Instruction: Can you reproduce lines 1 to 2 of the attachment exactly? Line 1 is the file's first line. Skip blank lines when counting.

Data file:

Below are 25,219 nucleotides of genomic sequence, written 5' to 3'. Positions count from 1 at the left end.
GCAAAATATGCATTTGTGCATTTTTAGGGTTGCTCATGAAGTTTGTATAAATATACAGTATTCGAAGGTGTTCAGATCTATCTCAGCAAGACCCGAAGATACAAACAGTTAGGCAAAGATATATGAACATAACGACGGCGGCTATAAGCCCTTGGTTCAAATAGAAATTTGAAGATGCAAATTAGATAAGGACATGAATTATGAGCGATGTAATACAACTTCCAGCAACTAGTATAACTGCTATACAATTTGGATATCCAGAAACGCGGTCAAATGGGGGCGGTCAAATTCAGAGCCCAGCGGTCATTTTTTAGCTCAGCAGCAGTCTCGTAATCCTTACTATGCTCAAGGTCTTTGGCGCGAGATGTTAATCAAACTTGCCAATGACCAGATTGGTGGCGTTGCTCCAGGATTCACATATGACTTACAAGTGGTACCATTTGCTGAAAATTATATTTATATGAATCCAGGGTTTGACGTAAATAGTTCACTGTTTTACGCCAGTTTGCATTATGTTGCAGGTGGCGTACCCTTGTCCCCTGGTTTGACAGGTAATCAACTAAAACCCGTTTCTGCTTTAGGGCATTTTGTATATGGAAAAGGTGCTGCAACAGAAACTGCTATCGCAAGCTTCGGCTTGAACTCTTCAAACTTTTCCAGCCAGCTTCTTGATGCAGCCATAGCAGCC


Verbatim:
Below are 25,219 nucleotides of genomic sequence, written 5' to 3'. Positions count from 1 at the left end.
GCAAAATATGCATTTGTGCATTTTTAGGGTTGCTCATGAAGTTTGTATAAATATACAGTATTCGAAGGTGTTCAGATCTATCTCAGCAAGACCCGAAGATACAAACAGTTAGGCAAAGATATATGAACATAACGACGGCGGCTATAAGCCCTTGGTTCAAATAGAAATTTGAAGATGCAAATTAGATAAGGACATGAATTATGAGCGATGTAATACAACTTCCAGCAACTAGTATAACTGCTATACAATTTGGATATCCAGAAACGCGGTCAAATGGGGGCGGTCAAATTCAGAGCCCAGCGGTCATTTTTTAGCTCAGCAGCAGTCTCGTAATCCTTACTATGCTCAAGGTCTTTGGCGCGAGATGTTAATCAAACTTGCCAATGACCAGATTGGTGGCGTTGCTCCAGGATTCACATATGACTTACAAGTGGTACCATTTGCTGAAAATTATATTTATATGAATCCAGGGTTTGACGTAAATAGTTCACTGTTTTACGCCAGTTTGCATTATGTTGCAGGTGGCGTACCCTTGTCCCCTGGTTTGACAGGTAATCAACTAAAACCCGTTTCTGCTTTAGGGCATTTTGTATATGGAAAAGGTGCTGCAACAGAAACTGCTATCGCAAGCTTCGGCTTGAACTCTTCAAACTTTTCCAGCCAGCTTCTTGATGCAGCCATAGCAGCC